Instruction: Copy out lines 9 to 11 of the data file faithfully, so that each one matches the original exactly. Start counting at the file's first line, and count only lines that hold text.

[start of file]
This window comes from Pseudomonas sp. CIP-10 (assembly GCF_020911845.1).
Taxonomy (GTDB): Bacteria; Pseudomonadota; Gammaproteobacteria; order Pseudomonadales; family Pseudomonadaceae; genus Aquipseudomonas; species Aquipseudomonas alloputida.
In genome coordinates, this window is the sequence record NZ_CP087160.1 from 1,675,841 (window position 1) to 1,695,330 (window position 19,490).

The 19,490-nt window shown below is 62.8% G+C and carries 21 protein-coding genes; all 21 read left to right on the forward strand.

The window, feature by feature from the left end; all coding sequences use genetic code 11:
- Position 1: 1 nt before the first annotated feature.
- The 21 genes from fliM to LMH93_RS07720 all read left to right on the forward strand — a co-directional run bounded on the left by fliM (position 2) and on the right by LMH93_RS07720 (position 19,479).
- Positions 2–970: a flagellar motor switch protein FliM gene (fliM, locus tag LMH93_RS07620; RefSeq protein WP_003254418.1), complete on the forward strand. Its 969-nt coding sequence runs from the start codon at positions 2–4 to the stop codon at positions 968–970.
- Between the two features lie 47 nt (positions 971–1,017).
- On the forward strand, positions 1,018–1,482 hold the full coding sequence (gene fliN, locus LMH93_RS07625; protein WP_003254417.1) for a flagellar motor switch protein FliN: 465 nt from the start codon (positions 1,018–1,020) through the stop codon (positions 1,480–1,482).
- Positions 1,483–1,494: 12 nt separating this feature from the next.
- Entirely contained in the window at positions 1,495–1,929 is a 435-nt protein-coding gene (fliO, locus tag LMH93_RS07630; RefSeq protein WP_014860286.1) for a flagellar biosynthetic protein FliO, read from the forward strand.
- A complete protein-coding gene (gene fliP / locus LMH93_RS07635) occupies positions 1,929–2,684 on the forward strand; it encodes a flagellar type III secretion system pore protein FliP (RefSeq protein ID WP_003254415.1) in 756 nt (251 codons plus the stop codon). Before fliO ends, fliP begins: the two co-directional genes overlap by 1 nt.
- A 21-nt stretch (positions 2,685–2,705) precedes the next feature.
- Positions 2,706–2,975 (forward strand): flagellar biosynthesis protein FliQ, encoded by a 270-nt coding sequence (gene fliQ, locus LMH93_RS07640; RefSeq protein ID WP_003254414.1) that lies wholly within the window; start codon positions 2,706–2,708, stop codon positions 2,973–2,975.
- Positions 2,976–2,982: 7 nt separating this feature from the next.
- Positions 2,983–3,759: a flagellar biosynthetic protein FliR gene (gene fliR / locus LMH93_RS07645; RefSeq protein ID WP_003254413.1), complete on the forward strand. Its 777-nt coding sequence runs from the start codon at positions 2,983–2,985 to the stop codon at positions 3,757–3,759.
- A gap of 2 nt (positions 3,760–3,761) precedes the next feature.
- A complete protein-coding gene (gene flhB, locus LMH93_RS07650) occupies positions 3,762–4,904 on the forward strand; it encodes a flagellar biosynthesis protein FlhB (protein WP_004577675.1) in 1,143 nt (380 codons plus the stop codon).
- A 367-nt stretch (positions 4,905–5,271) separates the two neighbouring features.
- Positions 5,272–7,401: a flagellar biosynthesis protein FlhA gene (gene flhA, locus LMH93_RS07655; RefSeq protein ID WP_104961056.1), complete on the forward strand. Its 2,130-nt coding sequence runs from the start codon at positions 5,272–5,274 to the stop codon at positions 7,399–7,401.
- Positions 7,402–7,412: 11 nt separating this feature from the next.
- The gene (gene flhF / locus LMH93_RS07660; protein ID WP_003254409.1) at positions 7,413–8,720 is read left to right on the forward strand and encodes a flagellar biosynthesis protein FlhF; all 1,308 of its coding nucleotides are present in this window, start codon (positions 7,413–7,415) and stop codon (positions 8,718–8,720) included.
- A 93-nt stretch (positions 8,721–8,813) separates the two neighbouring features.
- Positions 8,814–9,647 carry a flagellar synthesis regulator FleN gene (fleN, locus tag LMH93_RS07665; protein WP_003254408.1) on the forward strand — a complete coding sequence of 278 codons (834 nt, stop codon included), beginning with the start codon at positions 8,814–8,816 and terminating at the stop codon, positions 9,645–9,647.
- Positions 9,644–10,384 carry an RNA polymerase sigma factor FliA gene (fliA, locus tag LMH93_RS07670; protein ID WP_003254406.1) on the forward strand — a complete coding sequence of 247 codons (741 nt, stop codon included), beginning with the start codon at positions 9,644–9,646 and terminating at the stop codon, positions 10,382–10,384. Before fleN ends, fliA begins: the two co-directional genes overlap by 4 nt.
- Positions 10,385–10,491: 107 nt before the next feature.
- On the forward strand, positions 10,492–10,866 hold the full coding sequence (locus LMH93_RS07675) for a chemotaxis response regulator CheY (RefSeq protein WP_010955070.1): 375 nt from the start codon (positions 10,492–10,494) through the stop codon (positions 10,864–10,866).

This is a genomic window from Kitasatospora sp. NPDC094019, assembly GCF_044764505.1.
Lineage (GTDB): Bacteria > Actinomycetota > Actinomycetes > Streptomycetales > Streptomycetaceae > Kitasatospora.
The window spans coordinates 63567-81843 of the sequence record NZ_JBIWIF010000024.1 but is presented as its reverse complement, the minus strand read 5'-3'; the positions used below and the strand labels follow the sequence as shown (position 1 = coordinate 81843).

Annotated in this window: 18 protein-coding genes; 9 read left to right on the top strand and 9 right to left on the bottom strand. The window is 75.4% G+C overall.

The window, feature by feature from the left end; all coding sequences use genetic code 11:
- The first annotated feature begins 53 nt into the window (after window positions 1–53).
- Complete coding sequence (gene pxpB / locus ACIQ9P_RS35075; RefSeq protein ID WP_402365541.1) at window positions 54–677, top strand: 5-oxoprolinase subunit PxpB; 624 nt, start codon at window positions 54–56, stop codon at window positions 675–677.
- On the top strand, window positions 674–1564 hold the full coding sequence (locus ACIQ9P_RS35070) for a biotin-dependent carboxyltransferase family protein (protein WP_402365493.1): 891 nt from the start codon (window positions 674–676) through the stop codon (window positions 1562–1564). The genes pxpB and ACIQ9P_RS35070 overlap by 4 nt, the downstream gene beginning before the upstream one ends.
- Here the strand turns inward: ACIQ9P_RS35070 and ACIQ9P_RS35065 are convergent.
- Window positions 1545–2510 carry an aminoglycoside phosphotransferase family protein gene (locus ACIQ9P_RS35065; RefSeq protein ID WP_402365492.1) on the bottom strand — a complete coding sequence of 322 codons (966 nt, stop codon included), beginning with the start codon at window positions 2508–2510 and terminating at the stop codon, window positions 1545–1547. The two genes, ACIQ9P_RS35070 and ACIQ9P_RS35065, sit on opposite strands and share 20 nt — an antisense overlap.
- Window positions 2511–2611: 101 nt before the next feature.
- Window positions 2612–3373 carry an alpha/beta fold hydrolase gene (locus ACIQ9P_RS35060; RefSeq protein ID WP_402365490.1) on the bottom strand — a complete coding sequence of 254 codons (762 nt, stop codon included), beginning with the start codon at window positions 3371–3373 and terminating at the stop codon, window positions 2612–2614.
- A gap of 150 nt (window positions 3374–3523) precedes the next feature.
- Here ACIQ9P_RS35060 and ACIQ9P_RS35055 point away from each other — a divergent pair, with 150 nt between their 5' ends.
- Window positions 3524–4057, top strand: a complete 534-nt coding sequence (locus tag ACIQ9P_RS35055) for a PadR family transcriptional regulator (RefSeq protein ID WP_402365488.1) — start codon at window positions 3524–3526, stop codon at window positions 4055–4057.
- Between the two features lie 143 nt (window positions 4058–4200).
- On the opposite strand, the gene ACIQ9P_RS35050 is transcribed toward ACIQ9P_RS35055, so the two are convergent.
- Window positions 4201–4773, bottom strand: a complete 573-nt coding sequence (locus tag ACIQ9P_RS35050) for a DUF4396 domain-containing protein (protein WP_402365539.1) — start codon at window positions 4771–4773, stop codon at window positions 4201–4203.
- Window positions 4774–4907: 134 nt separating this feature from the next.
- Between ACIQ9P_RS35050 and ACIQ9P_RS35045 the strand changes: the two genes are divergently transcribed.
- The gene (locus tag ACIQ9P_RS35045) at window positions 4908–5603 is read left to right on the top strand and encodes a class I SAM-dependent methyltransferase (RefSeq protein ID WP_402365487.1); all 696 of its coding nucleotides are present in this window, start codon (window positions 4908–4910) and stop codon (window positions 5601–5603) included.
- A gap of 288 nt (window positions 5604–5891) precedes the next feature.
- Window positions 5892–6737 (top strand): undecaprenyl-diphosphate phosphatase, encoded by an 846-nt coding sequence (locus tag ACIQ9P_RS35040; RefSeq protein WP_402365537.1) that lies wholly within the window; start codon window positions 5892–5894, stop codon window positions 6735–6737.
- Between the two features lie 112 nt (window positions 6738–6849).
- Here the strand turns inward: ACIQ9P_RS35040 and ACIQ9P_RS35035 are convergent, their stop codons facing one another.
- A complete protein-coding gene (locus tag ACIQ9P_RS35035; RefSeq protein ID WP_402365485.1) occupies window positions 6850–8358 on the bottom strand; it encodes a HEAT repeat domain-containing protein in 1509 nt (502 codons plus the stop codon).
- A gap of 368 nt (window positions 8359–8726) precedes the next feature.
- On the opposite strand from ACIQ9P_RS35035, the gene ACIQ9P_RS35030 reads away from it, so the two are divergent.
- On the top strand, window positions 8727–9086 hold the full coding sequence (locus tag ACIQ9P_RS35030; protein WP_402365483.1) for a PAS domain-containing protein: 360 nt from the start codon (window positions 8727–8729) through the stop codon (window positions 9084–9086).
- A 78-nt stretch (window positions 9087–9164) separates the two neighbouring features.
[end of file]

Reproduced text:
- Between the two features lie 47 nt (positions 971–1,017).
- On the forward strand, positions 1,018–1,482 hold the full coding sequence (gene fliN, locus LMH93_RS07625; protein WP_003254417.1) for a flagellar motor switch protein FliN: 465 nt from the start codon (positions 1,018–1,020) through the stop codon (positions 1,480–1,482).
- Positions 1,483–1,494: 12 nt separating this feature from the next.